An international watchdog group has appealed to this month’s presiding delegation on the UN Security Council to use its influence to relieve human suffering in Somalia and in Sudan’s embattled Darfur region. South Africa assumes the presidency of the UN Security Council for the month of April today, with calls from Human Rights Watch to push for progress on crises in Somalia and Sudan’s Darfur. The organization’s UN advocacy director Steve Crawshaw says that Pretoria has a unique opportunity to bring an end to horrible abuses in these places and save lives.
In Somalia, we’ve seen terrible crimes against civilians, by the Transitional Federal Government (TFG), by the Ethiopian forces, and also by the insurgents. One of the things we think South Africa could play a leading role in making happen would be an international commission of inquiry, which would look into the crimes committed and begin to identify those responsible in a way that would send a signal that there is a kind of accountability here. That there’s a climate of human rights observers on the ground would also be another important step if South Africa is able to do something to break that deadlock,” he said.
A letter this week from Human Rights Watch executive director Kenneth Roth to South Africa’s minister of foreign affairs, Nkosazana Dlamini-Zuma and members of the Security Council points out the need for South African leadership to stir the UN’s peacekeeping arm to do more to protect civilians in both east African troublespots. But it noted that so far, the body has failed the people of Darfur and Somalia. Steve Crawshaw says that a UN commission of inquiry already operating in Darfur has set the guidelines for bringing offenders to justice, but that further pressure must be brought to bear on the Khartoum government to cooperate with the International Criminal Court, which intends to prosecute two suspected Darfur war criminals.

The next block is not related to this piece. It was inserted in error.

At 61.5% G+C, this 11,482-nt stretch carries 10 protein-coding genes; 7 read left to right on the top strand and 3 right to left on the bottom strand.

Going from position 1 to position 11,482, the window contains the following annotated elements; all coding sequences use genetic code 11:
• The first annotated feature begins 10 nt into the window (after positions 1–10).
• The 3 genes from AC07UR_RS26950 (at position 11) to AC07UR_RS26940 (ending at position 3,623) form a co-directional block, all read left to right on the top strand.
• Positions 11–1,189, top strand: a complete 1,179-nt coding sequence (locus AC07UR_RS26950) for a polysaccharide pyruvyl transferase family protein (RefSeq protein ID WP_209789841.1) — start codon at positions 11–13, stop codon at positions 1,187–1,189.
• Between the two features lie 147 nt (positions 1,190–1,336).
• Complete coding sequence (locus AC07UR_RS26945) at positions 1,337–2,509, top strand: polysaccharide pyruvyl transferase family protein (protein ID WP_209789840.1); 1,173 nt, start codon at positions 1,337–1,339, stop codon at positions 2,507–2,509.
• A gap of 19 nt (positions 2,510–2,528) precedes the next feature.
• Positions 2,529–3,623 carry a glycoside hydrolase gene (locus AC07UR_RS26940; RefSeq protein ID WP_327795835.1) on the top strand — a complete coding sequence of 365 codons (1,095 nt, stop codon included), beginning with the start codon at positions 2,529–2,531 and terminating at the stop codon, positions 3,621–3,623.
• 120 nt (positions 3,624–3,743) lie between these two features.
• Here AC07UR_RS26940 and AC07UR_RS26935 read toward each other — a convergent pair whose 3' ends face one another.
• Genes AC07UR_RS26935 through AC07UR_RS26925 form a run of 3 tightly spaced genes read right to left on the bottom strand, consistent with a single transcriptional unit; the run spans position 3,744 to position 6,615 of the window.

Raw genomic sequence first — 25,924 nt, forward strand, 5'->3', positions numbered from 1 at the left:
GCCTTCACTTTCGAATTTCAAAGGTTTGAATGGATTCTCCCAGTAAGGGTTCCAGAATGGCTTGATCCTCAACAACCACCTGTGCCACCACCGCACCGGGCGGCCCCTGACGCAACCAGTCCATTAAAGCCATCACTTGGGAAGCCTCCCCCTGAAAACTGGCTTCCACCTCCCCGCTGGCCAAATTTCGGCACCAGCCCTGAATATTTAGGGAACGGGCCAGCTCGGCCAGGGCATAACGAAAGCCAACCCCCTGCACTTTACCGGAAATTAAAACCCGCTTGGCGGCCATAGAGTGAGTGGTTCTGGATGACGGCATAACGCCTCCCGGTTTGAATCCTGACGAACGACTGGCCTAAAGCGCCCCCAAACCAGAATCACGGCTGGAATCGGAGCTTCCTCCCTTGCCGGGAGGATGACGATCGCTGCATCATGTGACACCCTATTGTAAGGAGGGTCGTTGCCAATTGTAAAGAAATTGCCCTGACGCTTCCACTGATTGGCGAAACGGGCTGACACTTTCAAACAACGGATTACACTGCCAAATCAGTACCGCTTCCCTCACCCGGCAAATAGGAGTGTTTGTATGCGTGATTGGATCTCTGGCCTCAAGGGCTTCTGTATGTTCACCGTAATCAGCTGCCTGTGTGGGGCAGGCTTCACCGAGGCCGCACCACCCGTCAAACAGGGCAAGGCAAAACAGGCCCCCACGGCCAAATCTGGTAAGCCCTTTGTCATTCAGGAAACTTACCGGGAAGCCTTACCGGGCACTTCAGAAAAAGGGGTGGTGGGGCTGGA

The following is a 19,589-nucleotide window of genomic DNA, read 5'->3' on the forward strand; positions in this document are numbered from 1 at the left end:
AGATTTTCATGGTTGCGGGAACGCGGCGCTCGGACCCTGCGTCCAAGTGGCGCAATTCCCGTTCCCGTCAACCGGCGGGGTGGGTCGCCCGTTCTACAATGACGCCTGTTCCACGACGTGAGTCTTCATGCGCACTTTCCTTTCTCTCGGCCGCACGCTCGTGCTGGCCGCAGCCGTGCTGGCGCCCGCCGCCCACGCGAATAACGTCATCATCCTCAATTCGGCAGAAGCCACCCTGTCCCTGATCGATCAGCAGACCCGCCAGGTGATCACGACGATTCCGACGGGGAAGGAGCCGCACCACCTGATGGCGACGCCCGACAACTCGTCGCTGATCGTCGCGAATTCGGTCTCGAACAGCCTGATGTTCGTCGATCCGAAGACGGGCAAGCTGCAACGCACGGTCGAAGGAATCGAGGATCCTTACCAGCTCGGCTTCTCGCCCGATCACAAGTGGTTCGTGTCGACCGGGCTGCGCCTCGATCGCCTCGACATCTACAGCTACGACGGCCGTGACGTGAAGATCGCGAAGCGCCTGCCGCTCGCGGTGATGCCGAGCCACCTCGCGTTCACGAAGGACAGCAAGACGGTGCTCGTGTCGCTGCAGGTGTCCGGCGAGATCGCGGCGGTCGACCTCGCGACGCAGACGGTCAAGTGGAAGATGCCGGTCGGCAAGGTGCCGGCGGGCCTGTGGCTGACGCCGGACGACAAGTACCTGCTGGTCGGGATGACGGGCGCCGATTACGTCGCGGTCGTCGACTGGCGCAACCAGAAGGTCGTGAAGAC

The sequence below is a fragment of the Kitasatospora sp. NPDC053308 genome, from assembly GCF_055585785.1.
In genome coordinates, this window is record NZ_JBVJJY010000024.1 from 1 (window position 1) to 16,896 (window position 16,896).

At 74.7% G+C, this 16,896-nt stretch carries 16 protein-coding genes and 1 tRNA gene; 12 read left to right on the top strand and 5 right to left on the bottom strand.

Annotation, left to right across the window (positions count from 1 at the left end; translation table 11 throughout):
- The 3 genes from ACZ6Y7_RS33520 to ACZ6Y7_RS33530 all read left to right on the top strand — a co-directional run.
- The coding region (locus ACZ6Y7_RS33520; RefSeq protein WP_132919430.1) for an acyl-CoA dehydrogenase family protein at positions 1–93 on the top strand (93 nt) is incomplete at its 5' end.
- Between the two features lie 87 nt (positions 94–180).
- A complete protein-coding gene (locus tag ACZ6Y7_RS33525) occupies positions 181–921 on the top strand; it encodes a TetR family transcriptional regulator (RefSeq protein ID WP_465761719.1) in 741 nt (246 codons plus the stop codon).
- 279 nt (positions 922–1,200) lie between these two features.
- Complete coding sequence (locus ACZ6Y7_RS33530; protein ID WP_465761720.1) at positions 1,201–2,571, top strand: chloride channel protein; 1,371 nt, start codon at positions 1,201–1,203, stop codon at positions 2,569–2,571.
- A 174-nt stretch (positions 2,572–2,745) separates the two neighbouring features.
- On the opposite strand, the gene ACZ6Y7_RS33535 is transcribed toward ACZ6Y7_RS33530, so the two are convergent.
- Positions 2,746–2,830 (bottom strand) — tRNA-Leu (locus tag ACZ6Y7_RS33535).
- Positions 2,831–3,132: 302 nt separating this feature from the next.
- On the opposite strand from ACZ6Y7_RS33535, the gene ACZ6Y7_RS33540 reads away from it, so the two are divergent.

“In Darfur, the commission of inquiry clearly identified the crimes that were being committed and in a sense led directly to the referral to the International Criminal Court a couple of years ago, which in itself sent the important signal, saying crimes may be committed now. Somebody at some point is going to be held accountable. One can hope that it kind of sends a deterrent signal also,” he said.
Human Rights Watch says that furthering these probes, along with winning Sudanese compliance in upgrading an international hybrid peacekeeping force in Darfur will require diligent prodding by a Security Council whose presiding chair for the month can inspire others to take action. Advocacy director Crawshaw says Pretoria has not shown enough initiative in the past.
“What we are looking for is political will. I think it’s disappointing that South Africa, which was a most important member of the International Criminal Court when it was first created, has in the mean time seemed to back off from that concept. What we’re seeing at the moment is that the people who have been indicted without that sense of the real criminals being brought to justice at the end of it will soon be getting the Sudanese government playing games as we have done before. So I think a real commitment from South Africa would be very, very useful,” he suggested.